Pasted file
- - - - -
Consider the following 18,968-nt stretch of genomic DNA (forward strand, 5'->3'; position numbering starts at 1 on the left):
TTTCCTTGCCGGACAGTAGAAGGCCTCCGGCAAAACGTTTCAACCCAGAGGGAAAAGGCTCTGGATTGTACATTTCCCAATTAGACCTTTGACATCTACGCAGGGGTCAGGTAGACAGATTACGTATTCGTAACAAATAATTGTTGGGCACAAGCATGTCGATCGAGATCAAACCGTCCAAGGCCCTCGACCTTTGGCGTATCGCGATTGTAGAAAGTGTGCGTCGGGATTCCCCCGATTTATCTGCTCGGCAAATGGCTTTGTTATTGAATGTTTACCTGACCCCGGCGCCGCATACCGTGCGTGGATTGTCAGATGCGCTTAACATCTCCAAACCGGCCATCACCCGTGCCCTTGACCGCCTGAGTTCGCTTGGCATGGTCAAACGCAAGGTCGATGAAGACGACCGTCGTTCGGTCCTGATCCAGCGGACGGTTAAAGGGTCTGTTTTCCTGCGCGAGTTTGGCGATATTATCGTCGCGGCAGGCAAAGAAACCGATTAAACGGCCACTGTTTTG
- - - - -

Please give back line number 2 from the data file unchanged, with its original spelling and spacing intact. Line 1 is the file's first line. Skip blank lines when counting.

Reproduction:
TTTCCTTGCCGGACAGTAGAAGGCCTCCGGCAAAACGTTTCAACCCAGAGGGAAAAGGCTCTGGATTGTACATTTCCCAATTAGACCTTTGACATCTACGCAGGGGTCAGGTAGACAGATTACGTATTCGTAACAAATAATTGTTGGGCACAAGCATGTCGATCGAGATCAAACCGTCCAAGGCCCTCGACCTTTGGCGTATCGCGATTGTAGAAAGTGTGCGTCGGGATTCCCCCGATTTATCTGCTCGGCAAATGGCTTTGTTATTGAATGTTTACCTGACCCCGGCGCCGCATACCGTGCGTGGATTGTCAGATGCGCTTAACATCTCCAAACCGGCCATCACCCGTGCCCTTGACCGCCTGAGTTCGCTTGGCATGGTCAAACGCAAGGTCGATGAAGACGACCGTCGTTCGGTCCTGATCCAGCGGACGGTTAAAGGGTCTGTTTTCCTGCGCGAGTTTGGCGATATTATCGTCGCGGCAGGCAAAGAAACCGATTAAACGGCCACTGTTTTG